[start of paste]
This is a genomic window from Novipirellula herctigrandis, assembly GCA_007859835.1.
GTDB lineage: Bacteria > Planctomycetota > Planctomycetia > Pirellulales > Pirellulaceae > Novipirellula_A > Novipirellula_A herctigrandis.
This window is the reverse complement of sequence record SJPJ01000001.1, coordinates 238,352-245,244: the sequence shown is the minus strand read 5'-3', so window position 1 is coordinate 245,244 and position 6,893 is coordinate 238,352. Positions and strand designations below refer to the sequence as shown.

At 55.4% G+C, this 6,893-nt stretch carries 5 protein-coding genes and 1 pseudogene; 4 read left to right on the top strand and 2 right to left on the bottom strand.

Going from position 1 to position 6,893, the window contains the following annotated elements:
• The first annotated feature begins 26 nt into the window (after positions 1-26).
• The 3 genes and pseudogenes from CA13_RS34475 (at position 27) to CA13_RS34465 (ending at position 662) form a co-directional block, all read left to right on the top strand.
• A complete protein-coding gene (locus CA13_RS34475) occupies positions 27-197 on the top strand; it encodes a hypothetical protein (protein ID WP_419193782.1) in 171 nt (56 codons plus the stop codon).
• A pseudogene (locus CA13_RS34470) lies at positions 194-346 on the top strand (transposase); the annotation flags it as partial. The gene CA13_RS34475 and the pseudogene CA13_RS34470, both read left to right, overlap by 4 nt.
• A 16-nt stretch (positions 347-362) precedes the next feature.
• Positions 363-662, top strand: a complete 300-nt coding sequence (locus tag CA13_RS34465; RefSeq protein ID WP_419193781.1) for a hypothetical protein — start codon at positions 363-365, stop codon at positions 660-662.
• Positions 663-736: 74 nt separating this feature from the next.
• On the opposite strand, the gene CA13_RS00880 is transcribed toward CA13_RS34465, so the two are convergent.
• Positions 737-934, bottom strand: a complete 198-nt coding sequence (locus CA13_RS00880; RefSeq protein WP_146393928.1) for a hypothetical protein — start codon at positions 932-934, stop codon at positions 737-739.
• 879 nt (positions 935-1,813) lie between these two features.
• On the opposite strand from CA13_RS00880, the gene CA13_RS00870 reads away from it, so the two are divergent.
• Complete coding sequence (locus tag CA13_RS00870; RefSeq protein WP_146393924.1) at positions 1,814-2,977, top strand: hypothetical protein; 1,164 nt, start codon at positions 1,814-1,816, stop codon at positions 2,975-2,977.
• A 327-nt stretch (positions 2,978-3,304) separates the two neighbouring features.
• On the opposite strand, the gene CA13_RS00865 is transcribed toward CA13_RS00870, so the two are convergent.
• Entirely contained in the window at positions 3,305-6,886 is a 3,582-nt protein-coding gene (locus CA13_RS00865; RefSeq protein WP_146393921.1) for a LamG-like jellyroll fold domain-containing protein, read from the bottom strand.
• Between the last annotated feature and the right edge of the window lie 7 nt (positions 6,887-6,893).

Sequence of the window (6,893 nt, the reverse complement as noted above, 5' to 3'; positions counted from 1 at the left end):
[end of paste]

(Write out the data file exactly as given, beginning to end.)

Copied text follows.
This is a genomic window from Novipirellula herctigrandis, assembly GCA_007859835.1.
GTDB lineage: Bacteria > Planctomycetota > Planctomycetia > Pirellulales > Pirellulaceae > Novipirellula_A > Novipirellula_A herctigrandis.
This window is the reverse complement of sequence record SJPJ01000001.1, coordinates 238,352-245,244: the sequence shown is the minus strand read 5'-3', so window position 1 is coordinate 245,244 and position 6,893 is coordinate 238,352. Positions and strand designations below refer to the sequence as shown.

At 55.4% G+C, this 6,893-nt stretch carries 5 protein-coding genes and 1 pseudogene; 4 read left to right on the top strand and 2 right to left on the bottom strand.

Going from position 1 to position 6,893, the window contains the following annotated elements:
• The first annotated feature begins 26 nt into the window (after positions 1-26).
• The 3 genes and pseudogenes from CA13_RS34475 (at position 27) to CA13_RS34465 (ending at position 662) form a co-directional block, all read left to right on the top strand.
• A complete protein-coding gene (locus CA13_RS34475) occupies positions 27-197 on the top strand; it encodes a hypothetical protein (protein ID WP_419193782.1) in 171 nt (56 codons plus the stop codon).
• A pseudogene (locus CA13_RS34470) lies at positions 194-346 on the top strand (transposase); the annotation flags it as partial. The gene CA13_RS34475 and the pseudogene CA13_RS34470, both read left to right, overlap by 4 nt.
• A 16-nt stretch (positions 347-362) precedes the next feature.
• Positions 363-662, top strand: a complete 300-nt coding sequence (locus tag CA13_RS34465; RefSeq protein ID WP_419193781.1) for a hypothetical protein — start codon at positions 363-365, stop codon at positions 660-662.
• Positions 663-736: 74 nt separating this feature from the next.
• On the opposite strand, the gene CA13_RS00880 is transcribed toward CA13_RS34465, so the two are convergent.
• Positions 737-934, bottom strand: a complete 198-nt coding sequence (locus CA13_RS00880; RefSeq protein WP_146393928.1) for a hypothetical protein — start codon at positions 932-934, stop codon at positions 737-739.
• 879 nt (positions 935-1,813) lie between these two features.
• On the opposite strand from CA13_RS00880, the gene CA13_RS00870 reads away from it, so the two are divergent.
• Complete coding sequence (locus tag CA13_RS00870; RefSeq protein WP_146393924.1) at positions 1,814-2,977, top strand: hypothetical protein; 1,164 nt, start codon at positions 1,814-1,816, stop codon at positions 2,975-2,977.
• A 327-nt stretch (positions 2,978-3,304) separates the two neighbouring features.
• On the opposite strand, the gene CA13_RS00865 is transcribed toward CA13_RS00870, so the two are convergent.
• Entirely contained in the window at positions 3,305-6,886 is a 3,582-nt protein-coding gene (locus CA13_RS00865; RefSeq protein WP_146393921.1) for a LamG-like jellyroll fold domain-containing protein, read from the bottom strand.
• Between the last annotated feature and the right edge of the window lie 7 nt (positions 6,887-6,893).

Sequence of the window (6,893 nt, the reverse complement as noted above, 5' to 3'; positions counted from 1 at the left end):